17 RI Ways to Increase House Storage Space

Whether your house is big or small, chances are that you can use more storage space. Here are 17 tips for finding extra storage space throughout your Rhode Island home and garage.

1. Between the studs

Put the space between studs to work by tucking open display shelves into walls. They don’t have to be outdated arched niches. Create clean rectangles or squares. To keep things looking tidy, add doors on the front. Or use piano hinges to mount artwork so it can swing open to reveal hidden storage space. You can even recess narrow drawers into the space.

2. Nothing wasted, something gained

Use space that otherwise would be wasted. Under the stairs is a perfect example. For smaller budgets, add a door to the side and use it like a crawl space, says house professional JB Jackson in Rhode Island. Finish the space with shelves and hooks. For those who have more cash, each riser can house a drawer. It is a more expensive project because you’re working with the structure of the stairs, she says.

If you have a staircase that’s open underneath, turn that unused space into a home office by tucking a desk and some cubicles, shelves or file cabinets underneath.

Put the space beside the fridge or between the washer and dryer to good use by building narrow shelves on wheels.

Build a headboard that includes storage space, add a long floating shelf above the headboard or use rows of floating shelves above bedside tables to create extra display space.

3. Look up

Install shelves above doorways to store stuff without using up floor space. Continue the shelving around the room, including above windows and doors to create a loft library.

4. Over or behind

Use over-the-door hooks for extra hanging space. Or add a shoe storage system behind the door. Build floor-to-ceiling shelves in unused spaces, such as behind the toilet or on a wall behind a door.

5. Functional into fab

Jackson says friends who lives in a typical small downtown condo. It has a long narrow hallway with a bathroom and bedroom doors on one side and the living/dining room at the end of the hall, with large windows beyond. The loft has high ceilings, so Jackson installed two rows of floating shelves along the full length of the hallway (the side without doors). Jackson’s friend loves shoes and purses, so the shelves give the perfect display space for wearable treasures. It looks cool but provides practical storage space. Art depicting different periods of shoes hang under the shelves to create an art wall. Antique lighting completes the stylish look.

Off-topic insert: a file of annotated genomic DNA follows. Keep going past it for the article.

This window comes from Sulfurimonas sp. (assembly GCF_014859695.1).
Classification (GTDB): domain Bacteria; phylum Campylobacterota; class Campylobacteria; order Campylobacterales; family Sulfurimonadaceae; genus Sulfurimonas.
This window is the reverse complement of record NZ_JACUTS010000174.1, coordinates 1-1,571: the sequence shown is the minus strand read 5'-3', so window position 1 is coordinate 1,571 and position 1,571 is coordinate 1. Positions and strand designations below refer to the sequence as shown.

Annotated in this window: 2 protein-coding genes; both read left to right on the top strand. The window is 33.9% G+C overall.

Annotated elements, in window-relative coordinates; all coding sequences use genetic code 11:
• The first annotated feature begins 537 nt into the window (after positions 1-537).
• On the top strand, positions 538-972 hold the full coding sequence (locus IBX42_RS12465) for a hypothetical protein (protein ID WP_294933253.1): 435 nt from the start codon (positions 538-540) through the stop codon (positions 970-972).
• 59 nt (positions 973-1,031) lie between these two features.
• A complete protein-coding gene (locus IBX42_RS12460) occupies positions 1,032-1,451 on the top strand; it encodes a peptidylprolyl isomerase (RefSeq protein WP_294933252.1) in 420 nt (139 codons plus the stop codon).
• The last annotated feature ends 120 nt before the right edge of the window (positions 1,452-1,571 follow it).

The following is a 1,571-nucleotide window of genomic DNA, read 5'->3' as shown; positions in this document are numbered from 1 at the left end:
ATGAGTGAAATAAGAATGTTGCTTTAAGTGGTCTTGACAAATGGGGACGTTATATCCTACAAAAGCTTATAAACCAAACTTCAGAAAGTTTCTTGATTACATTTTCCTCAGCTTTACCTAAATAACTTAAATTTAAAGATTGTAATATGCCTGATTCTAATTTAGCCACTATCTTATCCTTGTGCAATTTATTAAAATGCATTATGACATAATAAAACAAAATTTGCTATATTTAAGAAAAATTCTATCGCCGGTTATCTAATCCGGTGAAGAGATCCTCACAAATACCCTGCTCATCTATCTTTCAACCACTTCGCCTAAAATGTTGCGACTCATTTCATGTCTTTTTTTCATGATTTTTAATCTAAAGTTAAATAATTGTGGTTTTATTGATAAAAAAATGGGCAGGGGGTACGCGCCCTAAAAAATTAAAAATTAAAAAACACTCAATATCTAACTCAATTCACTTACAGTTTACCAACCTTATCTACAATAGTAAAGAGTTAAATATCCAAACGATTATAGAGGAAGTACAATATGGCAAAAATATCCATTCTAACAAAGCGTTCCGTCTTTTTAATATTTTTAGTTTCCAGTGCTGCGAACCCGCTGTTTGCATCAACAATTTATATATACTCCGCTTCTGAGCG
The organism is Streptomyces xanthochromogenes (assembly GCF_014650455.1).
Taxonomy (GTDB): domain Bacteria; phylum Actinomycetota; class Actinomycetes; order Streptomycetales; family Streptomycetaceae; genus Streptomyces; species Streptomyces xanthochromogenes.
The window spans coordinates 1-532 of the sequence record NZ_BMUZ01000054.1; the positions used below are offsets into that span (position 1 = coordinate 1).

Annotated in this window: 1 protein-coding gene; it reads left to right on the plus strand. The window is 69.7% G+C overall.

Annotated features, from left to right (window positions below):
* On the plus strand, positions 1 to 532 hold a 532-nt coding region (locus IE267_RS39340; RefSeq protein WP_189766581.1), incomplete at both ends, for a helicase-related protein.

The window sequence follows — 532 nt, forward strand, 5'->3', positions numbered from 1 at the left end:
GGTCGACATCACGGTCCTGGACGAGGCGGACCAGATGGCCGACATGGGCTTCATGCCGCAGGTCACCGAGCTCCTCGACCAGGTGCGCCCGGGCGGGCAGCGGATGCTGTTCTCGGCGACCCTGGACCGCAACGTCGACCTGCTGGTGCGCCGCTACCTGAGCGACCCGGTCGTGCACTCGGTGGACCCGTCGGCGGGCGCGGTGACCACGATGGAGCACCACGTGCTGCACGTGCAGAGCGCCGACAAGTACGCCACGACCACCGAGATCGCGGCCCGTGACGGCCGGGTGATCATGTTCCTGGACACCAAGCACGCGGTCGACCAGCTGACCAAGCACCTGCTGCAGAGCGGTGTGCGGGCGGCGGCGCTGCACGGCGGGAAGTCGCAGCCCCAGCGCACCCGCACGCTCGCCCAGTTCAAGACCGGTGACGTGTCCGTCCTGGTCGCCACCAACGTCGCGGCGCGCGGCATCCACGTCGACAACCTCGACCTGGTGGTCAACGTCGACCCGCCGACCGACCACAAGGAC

6. Focal point and fun storage

A long basement hall, which had numerous doors along its sides and one at the end, had no focal point. The door at the end of the hall was replaced with a bookshelf on hinges. The bookshelf creates visual interest and storage/display space. Plus the kids love having a hidden room behind, Jackson says.

7. Lift it up

Where ceiling height allows, put a bed on top of a custom platform. Or build a stage for children. Drawers within the platforms can house camping gear, seasonal items and other seldom-used items.

8. Double duty

An office can do double duty as a guest room by adding a wall-to-wall unit that includes a Murphy bed. Add a desk on the opposite side of the room.

9. Down under

Like building niches between the studs, add storage space between the joists in the floor. Build a box or cabinet to stow stuff.

10. No monsters under the bed

Use baskets or zippered plastic storage bags to use under the bed. Or buy a bed with drawers built in. Another option is a mattress that lifts up on hinges to make under-bed storage more accessible.

11. New uses

In the hallway, switch out a table for a dresser that will provide drawers to store everything from hats and mitts to keys and mail.

12. Double up

A chest that doubles as a coffee table, vintage suitcases stacked beside the couch or bed and ottomans all offer storage space within.

13. Kick off

Toe-kick drawers in the kitchen are great for storing cookie sheets, cutting boards and wire cooling racks.

14. Air space

Floating shelves offer display space. Or hide away items in pretty boxes or baskets for a neater look. Think vertically to find more usable space.

15. Clutter be gone

Before you cram your new-found storage space, try de-cluttering. Keep only what you need and what you really enjoy. Pace yourself and tackle one job at a time. Don’t expect to do everything in one fell swoop. Mix smaller, easy de-cluttering projects, like cleaning out your medicine cabinet or makeup drawer, with bigger tasks such as tackling your clothes closet.

16. Map it out

Figure out what you want to store, which room to store it in and what kind of storage you need before you knock holes in the walls.

17. To the garage

Shelves that hang from the ceiling above the car are one solution. Garage systems, which include tool storage, a place for garbage and recycling and lots of space for plastic storage totes, can make the most of your garage space. Again, think vertical storage.

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